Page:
Knowing which companies use your products and how is critical to know how to support your (and their) community better and help target those who would most benefit from your commercial products. For example, what size is the pool of users? 

How many production users do you have? What value are they getting from your products? 

What are the usage patterns? Are people sticking around? What is the growth rate? How many unique users within an organisation? How do you see these actions convert into churn or increasing adoption?" 

Your GitHub repos are a rich source of customer engagement

Another way investors can measure the efficacy of open source startups and scaleups is through their GitHub repos. 
Runa Capital is a Luxembourg-based global venture capital firm, focusing on enterprise software, deep tech and fintech startups. 
The Runa Open Source Startup (ROSS) Index collects data on all repos with 1,000+ GitHub stars. 

It publishes the fastest-growing open source startups affiliated with these repos quarterly, highlighting new, trending open source startups, using a simple and transparent base. 

Of the Top 10 in Q2 2023, Four are European/UK: 

Windmill is a developer platform for building production-grade multi-step automation and internal apps. The company was founded in 2021 in Paris and raised $0.5M from Y Combinator.

Bloop has created is an extension for a code editor that surfaces code examples from each library's official documentation. Founded in 2021 in London and raised $0.13M from Matilde Giglio, Y Combinator.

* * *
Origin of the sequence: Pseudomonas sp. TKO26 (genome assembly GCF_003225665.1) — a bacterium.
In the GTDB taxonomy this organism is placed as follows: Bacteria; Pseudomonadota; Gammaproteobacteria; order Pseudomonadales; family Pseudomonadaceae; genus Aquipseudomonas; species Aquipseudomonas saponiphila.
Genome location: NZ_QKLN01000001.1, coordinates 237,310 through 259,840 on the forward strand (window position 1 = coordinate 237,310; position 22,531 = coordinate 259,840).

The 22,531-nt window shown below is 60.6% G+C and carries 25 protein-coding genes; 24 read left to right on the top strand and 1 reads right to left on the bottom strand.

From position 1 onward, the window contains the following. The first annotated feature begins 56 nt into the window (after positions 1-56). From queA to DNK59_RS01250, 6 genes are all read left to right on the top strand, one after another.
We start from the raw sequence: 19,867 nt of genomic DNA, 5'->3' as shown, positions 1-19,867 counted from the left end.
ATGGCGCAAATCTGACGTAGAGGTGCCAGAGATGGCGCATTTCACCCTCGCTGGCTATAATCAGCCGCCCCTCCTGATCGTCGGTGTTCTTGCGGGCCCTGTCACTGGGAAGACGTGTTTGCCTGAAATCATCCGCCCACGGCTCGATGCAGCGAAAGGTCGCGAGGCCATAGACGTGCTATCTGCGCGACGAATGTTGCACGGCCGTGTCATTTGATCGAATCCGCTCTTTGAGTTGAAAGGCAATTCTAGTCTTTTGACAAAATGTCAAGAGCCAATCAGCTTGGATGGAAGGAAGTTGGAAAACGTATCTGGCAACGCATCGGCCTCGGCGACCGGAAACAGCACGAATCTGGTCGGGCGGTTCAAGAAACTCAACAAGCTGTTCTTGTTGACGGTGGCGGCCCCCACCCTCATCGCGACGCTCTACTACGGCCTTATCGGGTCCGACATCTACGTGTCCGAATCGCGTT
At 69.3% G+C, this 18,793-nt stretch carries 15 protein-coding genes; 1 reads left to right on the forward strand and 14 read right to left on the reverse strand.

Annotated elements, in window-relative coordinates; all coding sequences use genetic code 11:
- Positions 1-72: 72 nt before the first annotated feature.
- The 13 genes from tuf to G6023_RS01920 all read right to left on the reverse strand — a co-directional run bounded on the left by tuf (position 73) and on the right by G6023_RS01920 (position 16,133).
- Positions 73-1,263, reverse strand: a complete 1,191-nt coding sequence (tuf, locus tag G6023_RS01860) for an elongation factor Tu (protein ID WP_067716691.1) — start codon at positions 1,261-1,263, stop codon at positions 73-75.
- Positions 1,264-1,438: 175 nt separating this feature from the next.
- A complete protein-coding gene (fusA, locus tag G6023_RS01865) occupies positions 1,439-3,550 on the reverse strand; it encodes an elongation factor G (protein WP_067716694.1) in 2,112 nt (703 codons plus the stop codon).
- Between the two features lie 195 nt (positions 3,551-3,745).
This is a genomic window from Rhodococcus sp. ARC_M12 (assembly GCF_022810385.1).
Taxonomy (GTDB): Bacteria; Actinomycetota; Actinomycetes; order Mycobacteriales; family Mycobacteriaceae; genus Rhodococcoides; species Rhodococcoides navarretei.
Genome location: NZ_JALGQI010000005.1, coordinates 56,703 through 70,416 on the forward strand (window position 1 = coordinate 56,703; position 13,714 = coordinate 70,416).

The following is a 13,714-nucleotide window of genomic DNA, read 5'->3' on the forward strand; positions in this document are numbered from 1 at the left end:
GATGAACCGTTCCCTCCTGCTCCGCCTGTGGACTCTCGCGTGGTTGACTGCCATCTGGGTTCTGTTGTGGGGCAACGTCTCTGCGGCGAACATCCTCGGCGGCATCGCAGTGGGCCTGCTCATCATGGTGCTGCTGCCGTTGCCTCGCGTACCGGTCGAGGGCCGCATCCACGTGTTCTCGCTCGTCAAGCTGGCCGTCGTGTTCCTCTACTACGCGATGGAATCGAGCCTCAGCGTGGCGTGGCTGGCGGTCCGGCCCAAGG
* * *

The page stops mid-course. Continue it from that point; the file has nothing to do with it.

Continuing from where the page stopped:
Qdrant is an open source vector similarity search engine founded in 2021 in Berlin.

Terramate adds powerful capabilities such as code generation, stacks, orchestration, change detection, data sharing and more to Terraform. It was founded in 2021 in Berlin.

Compared with Q2 2022, the number of European companies is unchanged in the top 10 but has fallen by 58 percent across the top 20. 
Further, fundraising by European companies has fallen by 93 percent in the top 10 and 98% in the top 20.

It's notable that compared to Q1 2023, the number of European companies has fallen by: 25 percent in the top 10 and 50 percent across the top 20. 

Further, fundraising by European companies has fallen by 89 percent in the top 10, and 94 percent in the top 20.

The days of companies fundraising series A or B without a commercial products or customer traction are undoubtedly over. Investors are looking for strong customer traction —especially in large enterprises, production users, and active communities. 

Open source has its foundation in a various arms of tech innovation such as hardware, robotics, healthcare and agtech.

I'm particularly excited by projects that open source drug discovery, such as Open Source Drug Discovery, Open PHACTS, and Open Lab Foundation.

I anticipate a future where more major players pivot towards business licenses; however, startups and scaleups that adeptly employ metrics to quantify the "elusive" like community engagement are positioning themselves for enduring relevance in the evolving ecosystem.